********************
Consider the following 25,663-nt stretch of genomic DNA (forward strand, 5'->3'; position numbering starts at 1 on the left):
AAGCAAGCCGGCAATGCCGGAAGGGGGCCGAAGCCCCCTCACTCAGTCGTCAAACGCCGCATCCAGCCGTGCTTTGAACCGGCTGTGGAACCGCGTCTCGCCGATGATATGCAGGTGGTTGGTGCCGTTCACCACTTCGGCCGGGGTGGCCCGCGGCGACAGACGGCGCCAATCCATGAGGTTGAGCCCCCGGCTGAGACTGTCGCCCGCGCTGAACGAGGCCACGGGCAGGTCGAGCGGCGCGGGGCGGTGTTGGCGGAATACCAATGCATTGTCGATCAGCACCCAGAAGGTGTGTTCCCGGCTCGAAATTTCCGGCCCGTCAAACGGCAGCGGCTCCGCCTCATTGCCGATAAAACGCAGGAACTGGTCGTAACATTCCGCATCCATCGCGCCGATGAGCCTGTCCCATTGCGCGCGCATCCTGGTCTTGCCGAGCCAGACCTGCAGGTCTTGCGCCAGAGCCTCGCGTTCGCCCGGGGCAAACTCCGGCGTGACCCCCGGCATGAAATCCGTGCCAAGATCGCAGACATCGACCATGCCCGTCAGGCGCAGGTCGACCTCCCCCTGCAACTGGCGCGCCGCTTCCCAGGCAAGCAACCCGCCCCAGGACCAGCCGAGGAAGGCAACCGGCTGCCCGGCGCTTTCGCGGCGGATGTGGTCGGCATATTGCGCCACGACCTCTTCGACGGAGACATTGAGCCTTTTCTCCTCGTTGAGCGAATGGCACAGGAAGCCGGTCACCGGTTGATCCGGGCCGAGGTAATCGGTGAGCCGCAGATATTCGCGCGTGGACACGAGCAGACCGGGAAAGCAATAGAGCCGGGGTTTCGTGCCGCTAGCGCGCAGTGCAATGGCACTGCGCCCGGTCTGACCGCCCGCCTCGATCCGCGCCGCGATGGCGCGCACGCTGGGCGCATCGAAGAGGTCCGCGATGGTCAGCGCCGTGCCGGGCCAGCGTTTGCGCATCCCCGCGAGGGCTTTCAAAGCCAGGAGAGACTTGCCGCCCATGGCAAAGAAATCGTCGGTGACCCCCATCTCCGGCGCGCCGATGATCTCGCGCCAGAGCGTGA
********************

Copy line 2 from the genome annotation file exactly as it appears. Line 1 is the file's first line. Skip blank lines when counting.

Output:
AAGCAAGCCGGCAATGCCGGAAGGGGGCCGAAGCCCCCTCACTCAGTCGTCAAACGCCGCATCCAGCCGTGCTTTGAACCGGCTGTGGAACCGCGTCTCGCCGATGATATGCAGGTGGTTGGTGCCGTTCACCACTTCGGCCGGGGTGGCCCGCGGCGACAGACGGCGCCAATCCATGAGGTTGAGCCCCCGGCTGAGACTGTCGCCCGCGCTGAACGAGGCCACGGGCAGGTCGAGCGGCGCGGGGCGGTGTTGGCGGAATACCAATGCATTGTCGATCAGCACCCAGAAGGTGTGTTCCCGGCTCGAAATTTCCGGCCCGTCAAACGGCAGCGGCTCCGCCTCATTGCCGATAAAACGCAGGAACTGGTCGTAACATTCCGCATCCATCGCGCCGATGAGCCTGTCCCATTGCGCGCGCATCCTGGTCTTGCCGAGCCAGACCTGCAGGTCTTGCGCCAGAGCCTCGCGTTCGCCCGGGGCAAACTCCGGCGTGACCCCCGGCATGAAATCCGTGCCAAGATCGCAGACATCGACCATGCCCGTCAGGCGCAGGTCGACCTCCCCCTGCAACTGGCGCGCCGCTTCCCAGGCAAGCAACCCGCCCCAGGACCAGCCGAGGAAGGCAACCGGCTGCCCGGCGCTTTCGCGGCGGATGTGGTCGGCATATTGCGCCACGACCTCTTCGACGGAGACATTGAGCCTTTTCTCCTCGTTGAGCGAATGGCACAGGAAGCCGGTCACCGGTTGATCCGGGCCGAGGTAATCGGTGAGCCGCAGATATTCGCGCGTGGACACGAGCAGACCGGGAAAGCAATAGAGCCGGGGTTTCGTGCCGCTAGCGCGCAGTGCAATGGCACTGCGCCCGGTCTGACCGCCCGCCTCGATCCGCGCCGCGATGGCGCGCACGCTGGGCGCATCGAAGAGGTCCGCGATGGTCAGCGCCGTGCCGGGCCAGCGTTTGCGCATCCCCGCGAGGGCTTTCAAAGCCAGGAGAGACTTGCCGCCCATGGCAAAGAAATCGTCGGTGACCCCCATCTCCGGCGCGCCGATGATCTCGCGCCAGAGCGTGA